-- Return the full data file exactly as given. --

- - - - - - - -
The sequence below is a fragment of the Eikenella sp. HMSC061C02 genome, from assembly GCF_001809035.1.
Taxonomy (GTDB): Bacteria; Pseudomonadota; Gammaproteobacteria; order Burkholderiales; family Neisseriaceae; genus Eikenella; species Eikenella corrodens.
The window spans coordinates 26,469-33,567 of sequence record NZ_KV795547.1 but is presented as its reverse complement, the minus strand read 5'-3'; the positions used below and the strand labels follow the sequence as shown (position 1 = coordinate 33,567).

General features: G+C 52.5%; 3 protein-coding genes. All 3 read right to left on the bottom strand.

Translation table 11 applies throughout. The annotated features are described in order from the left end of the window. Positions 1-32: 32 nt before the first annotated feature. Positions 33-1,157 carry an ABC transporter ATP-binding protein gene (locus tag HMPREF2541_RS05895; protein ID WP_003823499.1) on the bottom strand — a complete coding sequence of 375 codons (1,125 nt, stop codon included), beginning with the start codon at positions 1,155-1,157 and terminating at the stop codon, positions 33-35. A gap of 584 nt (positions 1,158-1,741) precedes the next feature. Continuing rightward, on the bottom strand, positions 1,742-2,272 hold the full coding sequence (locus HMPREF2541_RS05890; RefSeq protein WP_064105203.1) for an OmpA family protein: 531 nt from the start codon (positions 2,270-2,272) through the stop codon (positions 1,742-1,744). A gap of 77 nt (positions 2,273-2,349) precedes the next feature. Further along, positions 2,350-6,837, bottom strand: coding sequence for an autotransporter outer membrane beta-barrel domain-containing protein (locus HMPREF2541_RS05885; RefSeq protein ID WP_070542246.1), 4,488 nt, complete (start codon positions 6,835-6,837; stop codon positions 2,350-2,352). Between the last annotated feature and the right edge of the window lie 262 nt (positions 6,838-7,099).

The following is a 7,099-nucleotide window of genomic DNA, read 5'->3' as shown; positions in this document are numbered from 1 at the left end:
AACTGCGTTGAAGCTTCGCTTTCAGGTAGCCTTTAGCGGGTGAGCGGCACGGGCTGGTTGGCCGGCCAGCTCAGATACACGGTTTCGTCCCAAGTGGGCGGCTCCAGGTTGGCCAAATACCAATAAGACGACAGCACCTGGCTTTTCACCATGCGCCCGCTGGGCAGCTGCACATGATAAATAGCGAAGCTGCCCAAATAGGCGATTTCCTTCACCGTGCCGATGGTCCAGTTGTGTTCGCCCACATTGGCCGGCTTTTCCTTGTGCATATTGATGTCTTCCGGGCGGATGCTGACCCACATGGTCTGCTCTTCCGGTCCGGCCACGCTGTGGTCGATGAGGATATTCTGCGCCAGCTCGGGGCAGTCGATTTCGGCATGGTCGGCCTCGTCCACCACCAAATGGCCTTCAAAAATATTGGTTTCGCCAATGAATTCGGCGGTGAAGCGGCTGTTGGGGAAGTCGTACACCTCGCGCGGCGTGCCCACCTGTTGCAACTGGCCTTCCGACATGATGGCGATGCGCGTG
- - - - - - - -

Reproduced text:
The sequence below is a fragment of the Eikenella sp. HMSC061C02 genome, from assembly GCF_001809035.1.
Taxonomy (GTDB): Bacteria; Pseudomonadota; Gammaproteobacteria; order Burkholderiales; family Neisseriaceae; genus Eikenella; species Eikenella corrodens.
The window spans coordinates 26,469-33,567 of sequence record NZ_KV795547.1 but is presented as its reverse complement, the minus strand read 5'-3'; the positions used below and the strand labels follow the sequence as shown (position 1 = coordinate 33,567).

General features: G+C 52.5%; 3 protein-coding genes. All 3 read right to left on the bottom strand.

Translation table 11 applies throughout. The annotated features are described in order from the left end of the window. Positions 1-32: 32 nt before the first annotated feature. Positions 33-1,157 carry an ABC transporter ATP-binding protein gene (locus tag HMPREF2541_RS05895; protein ID WP_003823499.1) on the bottom strand — a complete coding sequence of 375 codons (1,125 nt, stop codon included), beginning with the start codon at positions 1,155-1,157 and terminating at the stop codon, positions 33-35. A gap of 584 nt (positions 1,158-1,741) precedes the next feature. Continuing rightward, on the bottom strand, positions 1,742-2,272 hold the full coding sequence (locus HMPREF2541_RS05890; RefSeq protein WP_064105203.1) for an OmpA family protein: 531 nt from the start codon (positions 2,270-2,272) through the stop codon (positions 1,742-1,744). A gap of 77 nt (positions 2,273-2,349) precedes the next feature. Further along, positions 2,350-6,837, bottom strand: coding sequence for an autotransporter outer membrane beta-barrel domain-containing protein (locus HMPREF2541_RS05885; RefSeq protein ID WP_070542246.1), 4,488 nt, complete (start codon positions 6,835-6,837; stop codon positions 2,350-2,352). Between the last annotated feature and the right edge of the window lie 262 nt (positions 6,838-7,099).

The following is a 7,099-nucleotide window of genomic DNA, read 5'->3' as shown; positions in this document are numbered from 1 at the left end:
AACTGCGTTGAAGCTTCGCTTTCAGGTAGCCTTTAGCGGGTGAGCGGCACGGGCTGGTTGGCCGGCCAGCTCAGATACACGGTTTCGTCCCAAGTGGGCGGCTCCAGGTTGGCCAAATACCAATAAGACGACAGCACCTGGCTTTTCACCATGCGCCCGCTGGGCAGCTGCACATGATAAATAGCGAAGCTGCCCAAATAGGCGATTTCCTTCACCGTGCCGATGGTCCAGTTGTGTTCGCCCACATTGGCCGGCTTTTCCTTGTGCATATTGATGTCTTCCGGGCGGATGCTGACCCACATGGTCTGCTCTTCCGGTCCGGCCACGCTGTGGTCGATGAGGATATTCTGCGCCAGCTCGGGGCAGTCGATTTCGGCATGGTCGGCCTCGTCCACCACCAAATGGCCTTCAAAAATATTGGTTTCGCCAATGAATTCGGCGGTGAAGCGGCTGTTGGGGAAGTCGTACACCTCGCGCGGCGTGCCCACCTGTTGCAACTGGCCTTCCGACATGATGGCGATGCGCGTG